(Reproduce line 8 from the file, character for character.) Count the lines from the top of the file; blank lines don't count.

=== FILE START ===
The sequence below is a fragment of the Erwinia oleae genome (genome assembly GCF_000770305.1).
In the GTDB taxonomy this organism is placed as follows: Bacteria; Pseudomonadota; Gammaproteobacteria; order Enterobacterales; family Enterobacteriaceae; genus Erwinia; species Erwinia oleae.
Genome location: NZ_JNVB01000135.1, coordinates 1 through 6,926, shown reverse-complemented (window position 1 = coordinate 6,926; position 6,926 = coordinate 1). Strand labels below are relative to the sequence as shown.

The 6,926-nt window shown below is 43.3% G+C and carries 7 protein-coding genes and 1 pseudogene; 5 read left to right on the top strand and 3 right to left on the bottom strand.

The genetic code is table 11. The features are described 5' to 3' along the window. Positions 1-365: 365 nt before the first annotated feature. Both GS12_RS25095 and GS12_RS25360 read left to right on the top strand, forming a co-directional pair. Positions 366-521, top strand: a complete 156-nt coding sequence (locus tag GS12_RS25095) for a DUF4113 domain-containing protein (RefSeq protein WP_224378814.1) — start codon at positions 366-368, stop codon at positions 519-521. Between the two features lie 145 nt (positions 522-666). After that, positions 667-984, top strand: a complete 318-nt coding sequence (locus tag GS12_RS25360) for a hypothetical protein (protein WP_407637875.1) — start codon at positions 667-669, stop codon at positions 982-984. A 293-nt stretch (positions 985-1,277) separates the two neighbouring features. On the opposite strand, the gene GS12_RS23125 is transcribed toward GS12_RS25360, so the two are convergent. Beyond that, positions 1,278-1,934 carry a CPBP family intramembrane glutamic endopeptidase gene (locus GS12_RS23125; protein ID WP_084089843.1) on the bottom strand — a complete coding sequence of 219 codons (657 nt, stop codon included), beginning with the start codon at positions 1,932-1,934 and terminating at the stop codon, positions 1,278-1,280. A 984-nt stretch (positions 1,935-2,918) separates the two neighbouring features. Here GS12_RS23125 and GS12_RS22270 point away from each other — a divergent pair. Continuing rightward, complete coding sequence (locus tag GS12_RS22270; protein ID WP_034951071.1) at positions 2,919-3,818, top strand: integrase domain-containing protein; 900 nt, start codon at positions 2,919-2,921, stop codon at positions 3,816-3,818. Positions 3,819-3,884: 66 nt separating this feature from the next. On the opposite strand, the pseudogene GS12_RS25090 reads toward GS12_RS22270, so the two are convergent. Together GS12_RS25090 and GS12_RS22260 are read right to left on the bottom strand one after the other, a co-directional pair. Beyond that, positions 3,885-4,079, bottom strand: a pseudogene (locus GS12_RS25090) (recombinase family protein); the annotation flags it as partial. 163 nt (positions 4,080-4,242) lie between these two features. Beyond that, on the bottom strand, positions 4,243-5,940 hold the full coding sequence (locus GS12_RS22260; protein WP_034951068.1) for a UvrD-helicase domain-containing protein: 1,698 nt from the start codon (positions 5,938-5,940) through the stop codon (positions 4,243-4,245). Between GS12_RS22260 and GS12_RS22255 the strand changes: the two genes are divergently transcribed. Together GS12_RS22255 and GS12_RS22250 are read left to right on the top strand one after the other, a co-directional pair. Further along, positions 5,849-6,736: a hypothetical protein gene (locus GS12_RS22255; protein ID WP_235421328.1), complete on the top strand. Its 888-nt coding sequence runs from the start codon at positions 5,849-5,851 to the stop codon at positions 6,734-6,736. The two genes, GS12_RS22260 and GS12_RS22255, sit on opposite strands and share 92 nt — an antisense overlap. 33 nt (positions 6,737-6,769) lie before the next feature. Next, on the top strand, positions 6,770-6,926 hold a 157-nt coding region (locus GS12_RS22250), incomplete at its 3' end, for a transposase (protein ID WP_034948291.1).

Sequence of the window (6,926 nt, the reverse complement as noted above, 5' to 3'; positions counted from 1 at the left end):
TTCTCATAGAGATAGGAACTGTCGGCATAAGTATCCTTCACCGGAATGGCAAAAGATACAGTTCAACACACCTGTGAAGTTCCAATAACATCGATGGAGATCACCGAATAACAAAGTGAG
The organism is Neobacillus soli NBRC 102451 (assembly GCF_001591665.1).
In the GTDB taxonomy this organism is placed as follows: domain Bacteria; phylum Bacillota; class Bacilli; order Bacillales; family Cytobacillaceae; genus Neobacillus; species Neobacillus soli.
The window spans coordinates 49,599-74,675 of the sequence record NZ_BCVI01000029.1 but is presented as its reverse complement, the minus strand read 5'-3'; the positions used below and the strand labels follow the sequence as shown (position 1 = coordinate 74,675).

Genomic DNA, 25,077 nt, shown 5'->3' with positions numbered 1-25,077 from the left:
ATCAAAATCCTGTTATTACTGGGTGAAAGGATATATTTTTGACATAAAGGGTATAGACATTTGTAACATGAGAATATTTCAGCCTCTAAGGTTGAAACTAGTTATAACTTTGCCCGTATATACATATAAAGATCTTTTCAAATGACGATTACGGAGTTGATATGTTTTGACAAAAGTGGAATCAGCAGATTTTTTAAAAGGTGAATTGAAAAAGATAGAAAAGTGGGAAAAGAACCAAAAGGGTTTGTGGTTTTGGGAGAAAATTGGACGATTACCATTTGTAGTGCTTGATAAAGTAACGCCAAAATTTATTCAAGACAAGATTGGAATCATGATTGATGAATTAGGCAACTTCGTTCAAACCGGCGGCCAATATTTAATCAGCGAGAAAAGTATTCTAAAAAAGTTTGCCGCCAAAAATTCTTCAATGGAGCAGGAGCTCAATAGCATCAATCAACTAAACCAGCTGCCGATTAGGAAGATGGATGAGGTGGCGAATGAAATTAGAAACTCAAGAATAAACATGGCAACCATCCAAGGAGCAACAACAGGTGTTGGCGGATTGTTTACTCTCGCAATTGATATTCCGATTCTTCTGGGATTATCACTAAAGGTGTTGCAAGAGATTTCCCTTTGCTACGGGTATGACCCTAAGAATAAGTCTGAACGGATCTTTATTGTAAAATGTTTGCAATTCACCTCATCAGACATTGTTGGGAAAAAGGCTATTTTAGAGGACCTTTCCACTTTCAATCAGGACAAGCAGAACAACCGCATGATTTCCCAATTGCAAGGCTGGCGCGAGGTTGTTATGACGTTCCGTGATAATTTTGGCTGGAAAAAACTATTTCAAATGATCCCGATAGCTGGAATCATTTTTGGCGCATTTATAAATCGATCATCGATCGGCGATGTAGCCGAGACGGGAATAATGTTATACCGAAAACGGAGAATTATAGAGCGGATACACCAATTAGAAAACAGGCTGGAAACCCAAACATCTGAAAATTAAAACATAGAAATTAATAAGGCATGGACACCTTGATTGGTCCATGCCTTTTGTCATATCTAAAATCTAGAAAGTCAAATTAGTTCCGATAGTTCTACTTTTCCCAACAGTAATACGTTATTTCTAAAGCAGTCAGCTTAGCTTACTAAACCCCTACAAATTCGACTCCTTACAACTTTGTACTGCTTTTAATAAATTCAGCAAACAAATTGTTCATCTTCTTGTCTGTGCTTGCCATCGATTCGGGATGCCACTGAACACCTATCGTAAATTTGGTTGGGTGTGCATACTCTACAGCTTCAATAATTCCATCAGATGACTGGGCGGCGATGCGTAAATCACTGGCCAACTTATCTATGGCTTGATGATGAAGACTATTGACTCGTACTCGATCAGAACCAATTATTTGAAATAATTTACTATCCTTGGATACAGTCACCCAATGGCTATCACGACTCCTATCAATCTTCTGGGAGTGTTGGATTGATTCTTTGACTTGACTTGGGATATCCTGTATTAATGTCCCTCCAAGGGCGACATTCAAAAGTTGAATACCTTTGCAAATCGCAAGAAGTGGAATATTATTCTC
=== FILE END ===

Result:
The organism is Neobacillus soli NBRC 102451 (assembly GCF_001591665.1).